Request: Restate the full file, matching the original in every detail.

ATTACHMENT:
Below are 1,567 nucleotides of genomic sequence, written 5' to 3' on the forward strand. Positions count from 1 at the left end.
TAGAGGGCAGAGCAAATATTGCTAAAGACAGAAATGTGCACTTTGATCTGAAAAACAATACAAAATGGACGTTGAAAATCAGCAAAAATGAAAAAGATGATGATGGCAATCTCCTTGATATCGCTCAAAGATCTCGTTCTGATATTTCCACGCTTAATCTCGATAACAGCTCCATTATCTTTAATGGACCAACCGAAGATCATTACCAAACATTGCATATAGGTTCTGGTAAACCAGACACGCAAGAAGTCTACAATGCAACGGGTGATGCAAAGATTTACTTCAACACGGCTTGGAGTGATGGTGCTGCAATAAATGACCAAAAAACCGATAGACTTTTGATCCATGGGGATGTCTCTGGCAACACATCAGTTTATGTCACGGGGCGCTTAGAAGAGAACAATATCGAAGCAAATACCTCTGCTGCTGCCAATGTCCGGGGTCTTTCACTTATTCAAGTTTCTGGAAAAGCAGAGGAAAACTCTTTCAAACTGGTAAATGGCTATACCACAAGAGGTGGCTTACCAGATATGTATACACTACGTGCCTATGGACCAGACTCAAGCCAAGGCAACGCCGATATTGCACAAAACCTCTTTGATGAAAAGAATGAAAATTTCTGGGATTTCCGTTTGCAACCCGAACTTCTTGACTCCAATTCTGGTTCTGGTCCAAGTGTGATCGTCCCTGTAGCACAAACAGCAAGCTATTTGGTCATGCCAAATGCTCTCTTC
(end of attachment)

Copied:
Below are 1,567 nucleotides of genomic sequence, written 5' to 3' on the forward strand. Positions count from 1 at the left end.
TAGAGGGCAGAGCAAATATTGCTAAAGACAGAAATGTGCACTTTGATCTGAAAAACAATACAAAATGGACGTTGAAAATCAGCAAAAATGAAAAAGATGATGATGGCAATCTCCTTGATATCGCTCAAAGATCTCGTTCTGATATTTCCACGCTTAATCTCGATAACAGCTCCATTATCTTTAATGGACCAACCGAAGATCATTACCAAACATTGCATATAGGTTCTGGTAAACCAGACACGCAAGAAGTCTACAATGCAACGGGTGATGCAAAGATTTACTTCAACACGGCTTGGAGTGATGGTGCTGCAATAAATGACCAAAAAACCGATAGACTTTTGATCCATGGGGATGTCTCTGGCAACACATCAGTTTATGTCACGGGGCGCTTAGAAGAGAACAATATCGAAGCAAATACCTCTGCTGCTGCCAATGTCCGGGGTCTTTCACTTATTCAAGTTTCTGGAAAAGCAGAGGAAAACTCTTTCAAACTGGTAAATGGCTATACCACAAGAGGTGGCTTACCAGATATGTATACACTACGTGCCTATGGACCAGACTCAAGCCAAGGCAACGCCGATATTGCACAAAACCTCTTTGATGAAAAGAATGAAAATTTCTGGGATTTCCGTTTGCAACCCGAACTTCTTGACTCCAATTCTGGTTCTGGTCCAAGTGTGATCGTCCCTGTAGCACAAACAGCAAGCTATTTGGTCATGCCAAATGCTCTCTTC